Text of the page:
With the availability of effective antiretroviral therapy in late 1995, progression to AIDS and death decreased dramatically. Close to 80% of participants in the MACS taking drugs have suppressed HIV replication and the median T-helper cell count is near 600/mm3. Stopping drug treatment results in progression of HIV infection and disease. With the greatly improved survival of infected participants, the MACS has focused on the health status of men who were living longer. To accomplish this investigators have been recruited into working groups with interest in diseases of the heart, lungs, kidneys, liver and metabolic diseases such as diabetes. The behavioral working group has continued to study behaviors to determine why men fail to adhere to treatment. Recreational drugs and alcohol use have been shown to be associated with poor adherence. Drug use also is associated with a marked increase in the risk of acquiring HIV infection. The neurology working group continues to investigate brain function among aging HIV infected men and the aging working group is attempting to determine whether or not HIV infected men age more rapidly than infected men.
The long follow up and presence of both HIV infected and uninfected men provide the MACS with a unique insight into men’s health.
2014 Update on MACS Sub-studies
As MACS participants grow older, it has become important to understand the effects of HIV on the aging process. The purpose of the MACS Bone Strength Study is to understand whether older HIV-positive men have a higher risk of fracture compared to HIV-negative men of a similar age. For this, approximately 400 men from the MACS study have undergone a series of tests including DXA and CAT scans, a blood draw, and some simple clinical tests. In fact, many people in the MACS study have participated in these simple clinical tests, as the balancing assessments were recently added to the standard set of tests given to all MACS participants, and anyone between the ages of 60 and 69 has been asked to participate by doing reaching assessments and chair stands. Based on the self-reported data from those participating in the MACS and those participating in the BOSS, preliminary results show that poor balance confidence doubled the odds of falling, where balance and physical function tests did not predict falls. And while there was no significant difference in the proportion of men with HIV who fell versus those without, the HIV group had significantly higher rate of falls with fracture.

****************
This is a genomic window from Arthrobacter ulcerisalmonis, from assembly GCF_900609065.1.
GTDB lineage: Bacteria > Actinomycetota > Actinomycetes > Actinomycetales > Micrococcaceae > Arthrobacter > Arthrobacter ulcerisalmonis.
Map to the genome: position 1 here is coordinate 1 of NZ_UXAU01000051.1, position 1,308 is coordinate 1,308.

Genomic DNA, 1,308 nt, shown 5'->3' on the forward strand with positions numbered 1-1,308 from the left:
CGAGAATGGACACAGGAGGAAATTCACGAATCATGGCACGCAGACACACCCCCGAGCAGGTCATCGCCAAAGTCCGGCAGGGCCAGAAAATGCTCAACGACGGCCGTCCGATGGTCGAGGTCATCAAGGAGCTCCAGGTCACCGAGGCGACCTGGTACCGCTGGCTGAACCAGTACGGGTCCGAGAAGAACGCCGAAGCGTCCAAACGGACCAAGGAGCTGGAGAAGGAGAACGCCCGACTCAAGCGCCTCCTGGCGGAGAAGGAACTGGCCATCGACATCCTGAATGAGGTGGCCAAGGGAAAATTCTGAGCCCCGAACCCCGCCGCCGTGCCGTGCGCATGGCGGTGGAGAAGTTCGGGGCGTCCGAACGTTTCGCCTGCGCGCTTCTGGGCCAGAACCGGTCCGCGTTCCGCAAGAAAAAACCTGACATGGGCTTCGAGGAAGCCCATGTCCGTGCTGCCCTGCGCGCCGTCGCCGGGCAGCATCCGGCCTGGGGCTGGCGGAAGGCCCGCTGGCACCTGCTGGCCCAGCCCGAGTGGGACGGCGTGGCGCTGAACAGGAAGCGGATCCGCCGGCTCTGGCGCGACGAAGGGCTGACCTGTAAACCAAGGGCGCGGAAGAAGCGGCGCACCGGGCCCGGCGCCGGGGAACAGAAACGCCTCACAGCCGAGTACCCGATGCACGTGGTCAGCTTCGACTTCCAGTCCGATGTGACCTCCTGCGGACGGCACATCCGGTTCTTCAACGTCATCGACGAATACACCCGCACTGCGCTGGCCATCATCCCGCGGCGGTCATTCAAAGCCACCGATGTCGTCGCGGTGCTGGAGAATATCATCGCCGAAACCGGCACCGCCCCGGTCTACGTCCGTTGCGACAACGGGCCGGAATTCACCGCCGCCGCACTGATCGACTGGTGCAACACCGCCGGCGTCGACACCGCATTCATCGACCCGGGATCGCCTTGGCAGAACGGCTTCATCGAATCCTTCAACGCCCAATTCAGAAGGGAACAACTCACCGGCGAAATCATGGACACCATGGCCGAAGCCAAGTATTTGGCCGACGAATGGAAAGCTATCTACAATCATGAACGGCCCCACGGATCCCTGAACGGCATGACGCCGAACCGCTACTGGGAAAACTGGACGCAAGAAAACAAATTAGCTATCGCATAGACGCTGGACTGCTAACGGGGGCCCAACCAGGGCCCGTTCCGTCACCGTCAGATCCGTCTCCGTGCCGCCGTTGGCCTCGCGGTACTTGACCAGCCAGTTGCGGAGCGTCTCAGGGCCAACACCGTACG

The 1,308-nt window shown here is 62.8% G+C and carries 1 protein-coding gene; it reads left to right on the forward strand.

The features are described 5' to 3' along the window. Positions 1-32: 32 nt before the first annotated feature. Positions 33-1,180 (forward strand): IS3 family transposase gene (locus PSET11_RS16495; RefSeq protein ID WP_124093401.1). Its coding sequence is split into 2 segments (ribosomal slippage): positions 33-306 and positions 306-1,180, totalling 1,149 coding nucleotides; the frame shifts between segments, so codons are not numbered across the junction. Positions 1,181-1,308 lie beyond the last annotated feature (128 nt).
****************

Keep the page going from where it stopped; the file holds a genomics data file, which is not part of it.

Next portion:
The MACS has done multiple Cardiovascular sub-studies and has just recently begun it’s third. The cardiovascular studies have been conducted to explore the relationship between HIV infection and the narrowing, blockage or hardening of the heart, also known as atherosclerosis. The second cardiovascular study run in 2009/2010, included 764 participants of the MACS, aged 40-70 years. Findings showed that a greater prevalence and extent of non-calcified plaque – more prone to rupture, therefore precipitating thrombosis and acute coronary syndromes than calcified plaque – among HIV positive men than HIV negative men. These findings suggest that men with HIV infection are at an increased risk for the development of coronary artery disease. Now, the third MACS cardiovascular sub-study has commenced with the objective of determining whether atherosclerosis increases faster in HIV positive men than in HIV negative men. 172 men of the MACS study who have participated in the two prior subclinical cardiovascular protocols are getting a series of CAT scans, some after having an injection of contrast dye, to take pictures of the blood vessels and body fat, as well as a blood test.
Many men of the MACS study have participated in the POPS sub-study, and although many participants have anticipated the mouthwash rinse with lackluster enthusiasm, the study has been doing very important work in regards to oral HPV. Due to the assistance of the MACS participants who helped with this study, the POPS was able to observe an increased risk for oral HPV for those with a reduced current CD4 cell count, and no history of a tonsillectomy. The study also observes an increased risk of oral HPV with greater numbers of recent partners for oral sex and rimming for HIV uninfected, and increased risk with greater number of lifetime partners for HIV infected. Factors such as gender, smoking habits, and age significantly decreased the clearance of infection.